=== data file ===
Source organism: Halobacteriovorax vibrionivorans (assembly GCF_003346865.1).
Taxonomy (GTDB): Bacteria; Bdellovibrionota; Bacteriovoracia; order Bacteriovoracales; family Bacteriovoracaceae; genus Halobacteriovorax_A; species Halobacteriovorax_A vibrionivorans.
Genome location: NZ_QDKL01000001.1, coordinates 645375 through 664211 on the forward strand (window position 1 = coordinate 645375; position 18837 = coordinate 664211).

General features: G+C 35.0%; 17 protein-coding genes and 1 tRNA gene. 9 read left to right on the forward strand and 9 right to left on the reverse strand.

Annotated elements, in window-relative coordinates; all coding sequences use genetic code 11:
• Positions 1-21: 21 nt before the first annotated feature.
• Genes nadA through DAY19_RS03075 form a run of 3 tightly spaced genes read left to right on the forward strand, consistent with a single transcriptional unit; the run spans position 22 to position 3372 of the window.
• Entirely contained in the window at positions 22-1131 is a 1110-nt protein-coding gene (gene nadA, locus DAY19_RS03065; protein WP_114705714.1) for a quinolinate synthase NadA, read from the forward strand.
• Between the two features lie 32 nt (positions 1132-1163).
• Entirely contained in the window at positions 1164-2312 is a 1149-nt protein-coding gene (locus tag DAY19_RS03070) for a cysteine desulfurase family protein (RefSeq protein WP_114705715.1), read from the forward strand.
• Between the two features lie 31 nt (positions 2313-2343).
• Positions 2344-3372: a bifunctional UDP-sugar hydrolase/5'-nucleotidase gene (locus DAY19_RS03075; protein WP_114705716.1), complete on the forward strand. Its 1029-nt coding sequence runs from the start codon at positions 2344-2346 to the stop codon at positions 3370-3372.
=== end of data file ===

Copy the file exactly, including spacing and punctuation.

Source organism: Halobacteriovorax vibrionivorans (assembly GCF_003346865.1).
Taxonomy (GTDB): Bacteria; Bdellovibrionota; Bacteriovoracia; order Bacteriovoracales; family Bacteriovoracaceae; genus Halobacteriovorax_A; species Halobacteriovorax_A vibrionivorans.
Genome location: NZ_QDKL01000001.1, coordinates 645375 through 664211 on the forward strand (window position 1 = coordinate 645375; position 18837 = coordinate 664211).

General features: G+C 35.0%; 17 protein-coding genes and 1 tRNA gene. 9 read left to right on the forward strand and 9 right to left on the reverse strand.

Annotated elements, in window-relative coordinates; all coding sequences use genetic code 11:
• Positions 1-21: 21 nt before the first annotated feature.
• Genes nadA through DAY19_RS03075 form a run of 3 tightly spaced genes read left to right on the forward strand, consistent with a single transcriptional unit; the run spans position 22 to position 3372 of the window.
• Entirely contained in the window at positions 22-1131 is a 1110-nt protein-coding gene (gene nadA, locus DAY19_RS03065; protein WP_114705714.1) for a quinolinate synthase NadA, read from the forward strand.
• Between the two features lie 32 nt (positions 1132-1163).
• Entirely contained in the window at positions 1164-2312 is a 1149-nt protein-coding gene (locus tag DAY19_RS03070) for a cysteine desulfurase family protein (RefSeq protein WP_114705715.1), read from the forward strand.
• Between the two features lie 31 nt (positions 2313-2343).
• Positions 2344-3372: a bifunctional UDP-sugar hydrolase/5'-nucleotidase gene (locus DAY19_RS03075; protein WP_114705716.1), complete on the forward strand. Its 1029-nt coding sequence runs from the start codon at positions 2344-2346 to the stop codon at positions 3370-3372.